Time and Place
In 2017, the Cloudsplitter100 was held early October in the Jefferson National Forest with a start and finish in Norton, Virginia. In previous years, however, the race took place on the trails of Kentucky’s Pine Mountain (more on that later).
Moderate to Ultramarathon: 25 km; 50 km; 100 km; 100 miles.
50 km, October 2017
Right in the heart of the Appalachian mountains, the 50 km out-and-back course consists of little to no flats, lending itself to a full day of gradual to steep ascents and descents. The course varies from road (less than 5%) to double- and single-track trail; and from nicely packed to slightly technical. Although the elevation gain throughout the course is significant, I found the grades were relatively manageable, making the 50K challenging yet enjoyable.
There are a significant number of water crossings (approximately 10 for the 50 km; over 50 for the 100 km and 100 mile). Depending on the season, a fall race date can result in drier conditions, but pack your gators and cross your fingers if getting wet isn’t your thing!
For those considering the 100 km and 100 mile distances, note that the most difficult and technical part of the trail is found in the latter section of the course.
50 km: 7,713 ft
The aid stations were well stocked with incredibly friendly volunteers. Although they were well spaced, carrying water and a few extra snacks was crucial.
Things to Consider
Weather can vary: average temperatures in early October range from 7 to 21 degrees Celsius and from dry to incredibly wet. To keep things interesting, because the course is set within the mountains all of this can fluctuate within a day.
Autumn in Appalachia brings fog, settling in at dusk and sometimes lasting until well after dawn.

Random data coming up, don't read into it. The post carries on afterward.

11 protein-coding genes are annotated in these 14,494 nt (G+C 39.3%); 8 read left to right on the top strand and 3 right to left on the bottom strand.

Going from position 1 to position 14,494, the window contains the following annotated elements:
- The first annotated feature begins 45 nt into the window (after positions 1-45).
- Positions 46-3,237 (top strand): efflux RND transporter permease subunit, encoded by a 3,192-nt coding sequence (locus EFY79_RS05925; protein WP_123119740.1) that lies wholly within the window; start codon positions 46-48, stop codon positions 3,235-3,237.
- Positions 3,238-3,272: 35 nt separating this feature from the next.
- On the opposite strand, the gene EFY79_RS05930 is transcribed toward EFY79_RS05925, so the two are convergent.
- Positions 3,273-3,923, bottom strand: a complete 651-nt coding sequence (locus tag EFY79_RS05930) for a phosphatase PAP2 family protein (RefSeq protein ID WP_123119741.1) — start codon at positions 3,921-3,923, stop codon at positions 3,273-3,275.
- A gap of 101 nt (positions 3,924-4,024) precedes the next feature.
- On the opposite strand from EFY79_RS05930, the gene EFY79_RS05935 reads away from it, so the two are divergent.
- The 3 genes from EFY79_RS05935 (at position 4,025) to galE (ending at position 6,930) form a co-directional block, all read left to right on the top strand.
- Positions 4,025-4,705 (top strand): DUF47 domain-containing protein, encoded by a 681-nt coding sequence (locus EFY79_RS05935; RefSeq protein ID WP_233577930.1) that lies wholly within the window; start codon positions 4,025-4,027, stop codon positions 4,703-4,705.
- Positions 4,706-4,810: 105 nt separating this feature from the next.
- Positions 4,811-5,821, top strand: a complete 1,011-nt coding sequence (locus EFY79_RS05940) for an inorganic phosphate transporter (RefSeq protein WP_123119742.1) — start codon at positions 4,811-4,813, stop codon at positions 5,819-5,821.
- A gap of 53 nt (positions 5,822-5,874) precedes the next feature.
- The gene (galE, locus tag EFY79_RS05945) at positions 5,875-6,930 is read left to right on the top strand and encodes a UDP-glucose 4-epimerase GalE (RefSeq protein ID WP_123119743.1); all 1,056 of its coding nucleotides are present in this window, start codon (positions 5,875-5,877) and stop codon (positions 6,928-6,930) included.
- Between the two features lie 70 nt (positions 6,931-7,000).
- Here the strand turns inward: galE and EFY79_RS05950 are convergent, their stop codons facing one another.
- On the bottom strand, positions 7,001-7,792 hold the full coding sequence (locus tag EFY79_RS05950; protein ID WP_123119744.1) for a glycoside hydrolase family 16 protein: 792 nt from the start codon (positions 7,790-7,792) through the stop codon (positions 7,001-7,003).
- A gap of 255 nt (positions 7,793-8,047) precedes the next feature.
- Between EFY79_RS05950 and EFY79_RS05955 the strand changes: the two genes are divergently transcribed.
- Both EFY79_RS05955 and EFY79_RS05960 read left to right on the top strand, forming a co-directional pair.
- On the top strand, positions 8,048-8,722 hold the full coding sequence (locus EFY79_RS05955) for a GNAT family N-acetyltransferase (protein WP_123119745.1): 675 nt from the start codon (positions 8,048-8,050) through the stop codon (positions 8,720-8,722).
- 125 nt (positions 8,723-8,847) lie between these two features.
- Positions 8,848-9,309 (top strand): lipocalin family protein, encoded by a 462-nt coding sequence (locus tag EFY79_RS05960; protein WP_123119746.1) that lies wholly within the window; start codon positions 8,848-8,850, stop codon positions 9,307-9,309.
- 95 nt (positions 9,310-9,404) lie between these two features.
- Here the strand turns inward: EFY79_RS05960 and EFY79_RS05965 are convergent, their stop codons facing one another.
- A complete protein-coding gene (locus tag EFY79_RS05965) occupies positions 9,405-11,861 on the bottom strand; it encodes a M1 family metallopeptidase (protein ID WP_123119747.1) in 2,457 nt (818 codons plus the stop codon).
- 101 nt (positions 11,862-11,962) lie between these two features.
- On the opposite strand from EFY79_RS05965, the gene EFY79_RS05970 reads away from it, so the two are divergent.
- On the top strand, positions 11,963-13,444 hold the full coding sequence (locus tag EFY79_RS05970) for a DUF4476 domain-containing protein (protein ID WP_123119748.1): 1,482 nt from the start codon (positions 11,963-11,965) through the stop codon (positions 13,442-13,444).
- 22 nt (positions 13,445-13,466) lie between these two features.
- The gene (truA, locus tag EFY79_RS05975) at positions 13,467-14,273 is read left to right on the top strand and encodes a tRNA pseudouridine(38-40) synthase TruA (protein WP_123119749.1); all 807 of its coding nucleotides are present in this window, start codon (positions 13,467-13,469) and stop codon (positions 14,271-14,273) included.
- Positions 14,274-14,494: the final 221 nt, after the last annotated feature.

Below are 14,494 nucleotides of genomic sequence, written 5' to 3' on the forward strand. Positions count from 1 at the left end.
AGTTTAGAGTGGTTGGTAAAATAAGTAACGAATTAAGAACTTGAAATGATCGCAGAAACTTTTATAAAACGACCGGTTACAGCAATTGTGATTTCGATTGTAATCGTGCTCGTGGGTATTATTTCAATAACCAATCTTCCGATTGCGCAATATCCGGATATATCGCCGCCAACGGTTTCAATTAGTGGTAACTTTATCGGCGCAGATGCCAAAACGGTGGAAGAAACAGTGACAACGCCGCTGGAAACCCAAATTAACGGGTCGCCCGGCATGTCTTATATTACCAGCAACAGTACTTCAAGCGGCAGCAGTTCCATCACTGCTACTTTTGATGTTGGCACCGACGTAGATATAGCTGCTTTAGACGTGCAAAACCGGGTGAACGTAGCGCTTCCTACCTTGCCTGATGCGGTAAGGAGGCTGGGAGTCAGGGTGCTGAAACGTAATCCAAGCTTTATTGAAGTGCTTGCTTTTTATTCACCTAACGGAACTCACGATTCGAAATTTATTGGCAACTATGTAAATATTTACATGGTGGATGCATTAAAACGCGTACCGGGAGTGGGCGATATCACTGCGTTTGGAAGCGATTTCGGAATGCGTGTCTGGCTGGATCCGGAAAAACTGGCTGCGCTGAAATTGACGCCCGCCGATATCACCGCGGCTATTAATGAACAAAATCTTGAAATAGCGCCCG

The ruggedness of the course lends itself to some spectacular wildlife: A fellow participant who finished only a few minutes before me saw three black bears just off of the trail. Although rare, participants should also have an eye for Copperhead snakes that can easily blend into the falling autumn leaves.
The Cloudsplitter is a small race, which sometimes means being alone on the trails. BUT, only if you want to be. The camaraderie and support throughout the participant community was like no other. Time nor distance seemed to matter; we were all in the challenge together.
Due to access issues in previous years, the course was completely rerouted for 2017. Since this was the first year with a revised course, it is possible that alterations may be made accordingly in the future.
The course is remote: rugged and wild with minimal cell service. AKA: My kind of place 🙂
Our large Cloudsplitter trail crew dropped quickly in numbers as we approached the 50 km halfway point; the others continued on to tackle the 100 km and 100 mile distances.
With less than 16 kilometers left to go, there were only three of us left. As we made our way back up to High Knob, the last ascent of the course, we were engrossed in conversation about training when the Adirondacks came up.
The Great Range Traverse made its way into conversation when I was asked if I had a blog. After stating the title, the response I received was completely unexpected: ‘Wait, did you say Fail, Laugh, Learn!?’
Who else had I been running with this whole time but Steph! A triathlete and the only other Cloudsplitter Trainee I could find on WordPress.
How great it was to meet a fellow blogger! And how thankful I am to the two of them for their company.
If you haven’t already, go check her out.
Three Lasting Impressions
- Super friendly;
- A great challenge for my first ultramarathon; and
*With access issues on Pine Mountain in previous years, the entirety of the race had to be rerouted and redesigned. Watching the progress as it occurred, I was wary of whether or not the event would be canceled this year. Instead, the race director organized a brand new event in only a few months time. Sincere appreciation goes to her and Norton for making it all take form. The town was a perfect choice showing nothing but support from the friendly volunteers and sincere enthusiasm from the local community.
Legend has it that the Jefferson National Forest is home to the Woodbooger, Virginia’s version of Bigfoot. What are those noises I heard out there…?
For climbers: Norton is located just two and a half hours Southeast of the Red River Gorge. You can easily do both in the same trip 😉
‘So far this feels like a running party with strangers!’ – fellow 50-km comrade as we conquered the course with 10 other newly-made trail friends.
Would Run Again?
The lengthy commute from Ontario to Virginia makes a weekend trip difficult, but if opportunity presented itself, I would love to partake in the unique running party of the Cloudsplitter 100 again.
Questions? Happy to answer them. Did I miss anything? I’d love to hear about your experience!